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Innovation, Science and Industry Minister Francois-Philippe Champagne holds up a contract between the telecoms and the federal government as he speaks at a news conference about the Rogers-Shaw merger on Parliament Hill on March 31.PATRICK DOYLE/The Canadian Press

Federal Industry Minister François-Philippe Champagne knows that in the past, CEOs made all manner of promises to his predecessors to get takeovers approved, only to break those vows, without consequence, once the deals got done.

That’s not going happen after Rogers Communications Inc. RCI-B-T acquires Shaw Communications Inc., SJR-B-T and sells its 2.2 million-customer Freedom Mobile cellphone business to Quebecor Inc. Before approving deals that create four national wireless rivals, Mr. Champagne extracted conditions and penalties he rightly termed “unprecedented” in a press conference on Friday.

Breaking promises on cellphone prices, 5G networks and rural expansion over the next decade could cost Rogers up to $1-billion, while Quebecor faces $200-million in potential sanctions. The new regime will be Mr. Champagne’s legacy to his successors. In a telecom industry long regulated by telecom experts, for the benefit of the largest telecom companies, the consumer now has a seat at the table.

Anyone questioning whether cellphone customers are going to be well served by an industry with four deep-pocketed competitors, and regional players, is forgetting the old adage “follow the money.” The prospect of Rogers landing Shaw and Quebecor replicating its success at grabbing about 22 per cent of the cellphone market in its home province has rival telecom companies throwing money at their networks.

SaskTel recently announced it will spend record amounts on upgrading its wireless and fibre optic networks next year as part of a $413-million program, up from $337-million the previous year. Saskatchewan’s government-owned network is upping its game as Shaw’s cable network is rolled into Rogers’s wireless platform in the province.

Telus Corp. accelerated $1.5-billion of capital spending when Rogers announced its bid for Shaw, and will pour $2.6-billion into its operations this year. Bell parent BCE Inc. boosted its capital spending by 6 per cent to $5.1-billion last year.

To understand how far Mr. Champagne has come in boosting competition, recognize where he started. In overseeing a deal that rewires the wireless industry, the only tool in the minister’s toolbox was the power to approve, or withhold, the transfer of wireless spectrum from Shaw to Quebecor. (Spectrum refers to the airwaves used to transmit wireless signals.)

The minister used leverage that vanishes once the deals are approved to extract contracts with Rogers and Quebecor containing 21 conditions, enforced with annual reviews and the threat of financial sanctions. This sort of accountability is truly unprecedented in Canadian takeovers, and Mr. Champagne put the entire telecom sector, including Bell and Telus, on notice that he will be watching cellphone prices “like a hawk.”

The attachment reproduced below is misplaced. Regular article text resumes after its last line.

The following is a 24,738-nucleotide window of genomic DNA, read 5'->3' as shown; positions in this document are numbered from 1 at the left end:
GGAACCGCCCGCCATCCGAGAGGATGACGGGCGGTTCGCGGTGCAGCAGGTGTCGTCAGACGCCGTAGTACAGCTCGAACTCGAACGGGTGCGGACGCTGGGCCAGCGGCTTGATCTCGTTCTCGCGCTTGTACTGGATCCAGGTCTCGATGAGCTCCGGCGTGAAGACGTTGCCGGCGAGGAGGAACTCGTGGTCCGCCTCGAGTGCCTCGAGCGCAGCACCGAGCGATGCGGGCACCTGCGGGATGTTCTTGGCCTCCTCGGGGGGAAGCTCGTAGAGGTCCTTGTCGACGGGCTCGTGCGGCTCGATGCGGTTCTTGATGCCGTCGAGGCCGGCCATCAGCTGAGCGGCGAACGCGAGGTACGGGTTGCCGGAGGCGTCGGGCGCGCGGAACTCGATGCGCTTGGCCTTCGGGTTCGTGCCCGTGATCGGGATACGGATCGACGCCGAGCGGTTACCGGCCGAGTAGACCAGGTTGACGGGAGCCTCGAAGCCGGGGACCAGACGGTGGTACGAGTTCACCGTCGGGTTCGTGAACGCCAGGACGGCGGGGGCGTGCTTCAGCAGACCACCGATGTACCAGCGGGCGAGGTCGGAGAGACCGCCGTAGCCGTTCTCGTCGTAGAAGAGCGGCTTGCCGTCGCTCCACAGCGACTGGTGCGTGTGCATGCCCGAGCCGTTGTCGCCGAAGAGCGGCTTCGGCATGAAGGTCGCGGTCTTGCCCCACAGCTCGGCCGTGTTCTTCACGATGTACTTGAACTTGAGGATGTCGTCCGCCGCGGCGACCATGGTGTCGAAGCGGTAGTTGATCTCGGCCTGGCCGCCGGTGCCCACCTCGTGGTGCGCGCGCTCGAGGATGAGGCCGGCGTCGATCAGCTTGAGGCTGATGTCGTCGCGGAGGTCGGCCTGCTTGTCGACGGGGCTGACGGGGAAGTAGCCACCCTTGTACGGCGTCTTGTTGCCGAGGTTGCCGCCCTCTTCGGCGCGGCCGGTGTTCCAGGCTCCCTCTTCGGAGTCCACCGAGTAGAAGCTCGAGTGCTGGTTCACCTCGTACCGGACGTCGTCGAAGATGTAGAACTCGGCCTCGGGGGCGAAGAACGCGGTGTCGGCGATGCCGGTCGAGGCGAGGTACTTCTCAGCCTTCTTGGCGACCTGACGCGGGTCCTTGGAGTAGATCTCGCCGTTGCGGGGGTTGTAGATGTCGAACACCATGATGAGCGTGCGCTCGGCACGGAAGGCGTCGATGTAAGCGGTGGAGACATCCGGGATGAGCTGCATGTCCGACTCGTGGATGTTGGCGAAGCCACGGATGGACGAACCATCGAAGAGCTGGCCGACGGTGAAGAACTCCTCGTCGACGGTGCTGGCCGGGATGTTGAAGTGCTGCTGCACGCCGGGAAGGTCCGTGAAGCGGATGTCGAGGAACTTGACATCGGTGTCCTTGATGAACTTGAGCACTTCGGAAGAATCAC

“We had anticipated that Mr. Champagne would have tough words for incumbents and general pricing in Canada, but the tone was a bit harsher than we expected,” said analyst Jerome Dubreuil at Desjardins Securities in a report. The minister “has made it clear that he wants lower telecom prices in Canada, but at least the government appears to favour price reductions stemming from additional competition rather than through set pricing objectives,” he said.

Family-controlled Shaw holds an outsized presence in Calgary as both an employer and sponsor of the arts and sports. In a win for a city that has been rocked by office closings, Rogers agreed to create 3,000 new jobs in the west to get approval for its $20-billion takeover. In a report, analyst Tim Casey at BMO Capital Markets said: “We expect the job commitments in Western Canada can be met through onshoring call centre personnel and wireline infrastructure builds.”

On Friday, the government also launched a review of Canada’s spectrum transfer policy, a move that can only mean Mr. Champagne plans to increase the regulator’s authority. In a report, analyst Adam Shine at National Bank Financial said the minister “indicated that if pricing in telecom doesn’t come down within a reasonable undisclosed period of time, he’ll seek further legislative powers to drive down prices with nothing off the table.”

In the past, Quebecor and smaller cellphone providers gamed the regulator, and failed consumers, by acquiring wireless spectrum at discount prices, then flipping it to larger rivals at significant profits. That get-rich-quick scheme no longer flies. Quebecor’s contract with Mr. Champagne stipulates the Montreal-based company must hold on to Freedom Mobile spectrum for at least 10 years.

The COVID-19 pandemic highlighted the fact that robust, widely available and affordable internet and cellphone services are essential infrastructure. The entire economy – businesses, schools, health care – is now online. As Rogers and Quebecor take on larger roles in providing those services, a hawk in Ottawa is going to ensure they keep their promises.

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